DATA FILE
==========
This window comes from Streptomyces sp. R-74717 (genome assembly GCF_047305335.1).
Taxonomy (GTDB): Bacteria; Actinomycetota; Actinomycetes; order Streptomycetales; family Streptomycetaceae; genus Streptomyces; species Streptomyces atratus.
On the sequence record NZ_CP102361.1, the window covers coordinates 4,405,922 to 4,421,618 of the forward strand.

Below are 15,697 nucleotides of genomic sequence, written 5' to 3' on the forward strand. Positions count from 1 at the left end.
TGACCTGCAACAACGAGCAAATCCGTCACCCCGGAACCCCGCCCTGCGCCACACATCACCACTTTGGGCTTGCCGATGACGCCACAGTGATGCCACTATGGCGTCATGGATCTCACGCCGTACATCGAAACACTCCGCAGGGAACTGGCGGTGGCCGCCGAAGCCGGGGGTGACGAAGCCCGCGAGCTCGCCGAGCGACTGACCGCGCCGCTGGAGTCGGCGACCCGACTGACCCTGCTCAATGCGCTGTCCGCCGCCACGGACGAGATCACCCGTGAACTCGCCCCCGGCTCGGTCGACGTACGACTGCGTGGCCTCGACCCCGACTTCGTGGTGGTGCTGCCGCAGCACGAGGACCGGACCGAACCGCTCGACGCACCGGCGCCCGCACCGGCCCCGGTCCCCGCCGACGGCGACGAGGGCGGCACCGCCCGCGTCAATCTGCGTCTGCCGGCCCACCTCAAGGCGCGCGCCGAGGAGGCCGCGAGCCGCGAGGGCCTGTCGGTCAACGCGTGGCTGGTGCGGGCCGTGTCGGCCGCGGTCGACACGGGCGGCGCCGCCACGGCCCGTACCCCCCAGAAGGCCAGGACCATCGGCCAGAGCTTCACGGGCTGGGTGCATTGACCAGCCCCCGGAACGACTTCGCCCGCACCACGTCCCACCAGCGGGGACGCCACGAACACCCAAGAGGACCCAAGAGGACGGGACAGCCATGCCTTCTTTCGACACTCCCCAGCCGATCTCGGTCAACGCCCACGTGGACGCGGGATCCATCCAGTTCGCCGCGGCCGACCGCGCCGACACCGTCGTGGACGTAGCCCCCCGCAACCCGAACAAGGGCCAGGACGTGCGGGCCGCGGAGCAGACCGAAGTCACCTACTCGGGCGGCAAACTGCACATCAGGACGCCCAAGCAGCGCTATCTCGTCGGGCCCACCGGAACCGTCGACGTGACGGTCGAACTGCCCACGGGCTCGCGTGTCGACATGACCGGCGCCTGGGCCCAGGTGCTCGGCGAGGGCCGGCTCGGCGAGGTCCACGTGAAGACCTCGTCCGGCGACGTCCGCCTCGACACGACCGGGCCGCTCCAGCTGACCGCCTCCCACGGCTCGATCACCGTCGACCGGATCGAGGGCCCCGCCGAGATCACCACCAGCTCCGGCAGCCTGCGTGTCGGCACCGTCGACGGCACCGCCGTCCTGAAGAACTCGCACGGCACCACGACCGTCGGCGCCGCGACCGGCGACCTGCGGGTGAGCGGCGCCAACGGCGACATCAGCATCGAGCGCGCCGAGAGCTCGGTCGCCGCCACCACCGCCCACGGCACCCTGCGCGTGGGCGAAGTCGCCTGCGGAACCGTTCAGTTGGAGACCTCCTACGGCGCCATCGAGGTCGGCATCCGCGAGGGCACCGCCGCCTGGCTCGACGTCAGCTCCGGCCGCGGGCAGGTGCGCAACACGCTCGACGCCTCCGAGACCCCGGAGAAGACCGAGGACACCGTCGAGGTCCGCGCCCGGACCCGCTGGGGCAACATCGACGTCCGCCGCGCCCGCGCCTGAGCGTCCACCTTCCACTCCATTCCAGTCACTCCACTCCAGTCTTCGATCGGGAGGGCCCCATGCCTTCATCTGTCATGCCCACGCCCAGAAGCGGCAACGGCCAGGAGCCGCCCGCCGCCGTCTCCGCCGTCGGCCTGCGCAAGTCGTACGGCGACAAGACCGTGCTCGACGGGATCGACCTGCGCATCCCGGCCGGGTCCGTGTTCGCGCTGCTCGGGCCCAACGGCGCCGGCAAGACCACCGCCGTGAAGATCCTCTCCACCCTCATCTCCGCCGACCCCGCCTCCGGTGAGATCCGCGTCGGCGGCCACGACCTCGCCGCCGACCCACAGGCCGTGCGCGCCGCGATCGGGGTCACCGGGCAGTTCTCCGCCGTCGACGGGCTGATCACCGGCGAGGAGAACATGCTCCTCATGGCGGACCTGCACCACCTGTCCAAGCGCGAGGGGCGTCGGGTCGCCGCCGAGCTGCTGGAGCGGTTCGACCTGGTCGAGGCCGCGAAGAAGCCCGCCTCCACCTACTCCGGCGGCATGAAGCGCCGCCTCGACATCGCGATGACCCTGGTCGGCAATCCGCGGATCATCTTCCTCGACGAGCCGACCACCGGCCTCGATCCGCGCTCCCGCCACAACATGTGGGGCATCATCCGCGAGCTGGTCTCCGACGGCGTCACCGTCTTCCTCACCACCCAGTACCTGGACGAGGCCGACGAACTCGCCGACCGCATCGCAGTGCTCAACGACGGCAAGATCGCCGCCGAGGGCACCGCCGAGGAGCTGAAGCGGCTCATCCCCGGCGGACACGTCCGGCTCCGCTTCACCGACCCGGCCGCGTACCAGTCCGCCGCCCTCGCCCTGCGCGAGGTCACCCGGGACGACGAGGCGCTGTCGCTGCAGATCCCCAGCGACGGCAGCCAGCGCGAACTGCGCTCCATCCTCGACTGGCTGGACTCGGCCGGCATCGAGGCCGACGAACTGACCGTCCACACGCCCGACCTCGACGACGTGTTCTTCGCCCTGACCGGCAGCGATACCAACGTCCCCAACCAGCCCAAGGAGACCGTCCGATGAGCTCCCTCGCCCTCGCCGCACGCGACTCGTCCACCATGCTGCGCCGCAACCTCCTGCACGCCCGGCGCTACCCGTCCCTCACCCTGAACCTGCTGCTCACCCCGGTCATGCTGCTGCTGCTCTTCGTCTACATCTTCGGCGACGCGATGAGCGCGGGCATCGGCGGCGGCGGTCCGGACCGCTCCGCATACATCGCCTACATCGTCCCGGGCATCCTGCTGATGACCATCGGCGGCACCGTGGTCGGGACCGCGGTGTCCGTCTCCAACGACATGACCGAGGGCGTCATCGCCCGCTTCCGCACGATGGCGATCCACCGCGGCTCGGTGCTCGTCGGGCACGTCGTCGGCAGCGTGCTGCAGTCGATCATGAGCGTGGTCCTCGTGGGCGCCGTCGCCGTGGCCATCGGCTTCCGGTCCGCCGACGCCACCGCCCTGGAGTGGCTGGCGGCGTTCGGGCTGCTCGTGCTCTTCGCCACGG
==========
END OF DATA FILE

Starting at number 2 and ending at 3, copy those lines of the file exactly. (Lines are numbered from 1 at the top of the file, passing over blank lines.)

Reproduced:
Taxonomy (GTDB): Bacteria; Actinomycetota; Actinomycetes; order Streptomycetales; family Streptomycetaceae; genus Streptomyces; species Streptomyces atratus.
On the sequence record NZ_CP102361.1, the window covers coordinates 4,405,922 to 4,421,618 of the forward strand.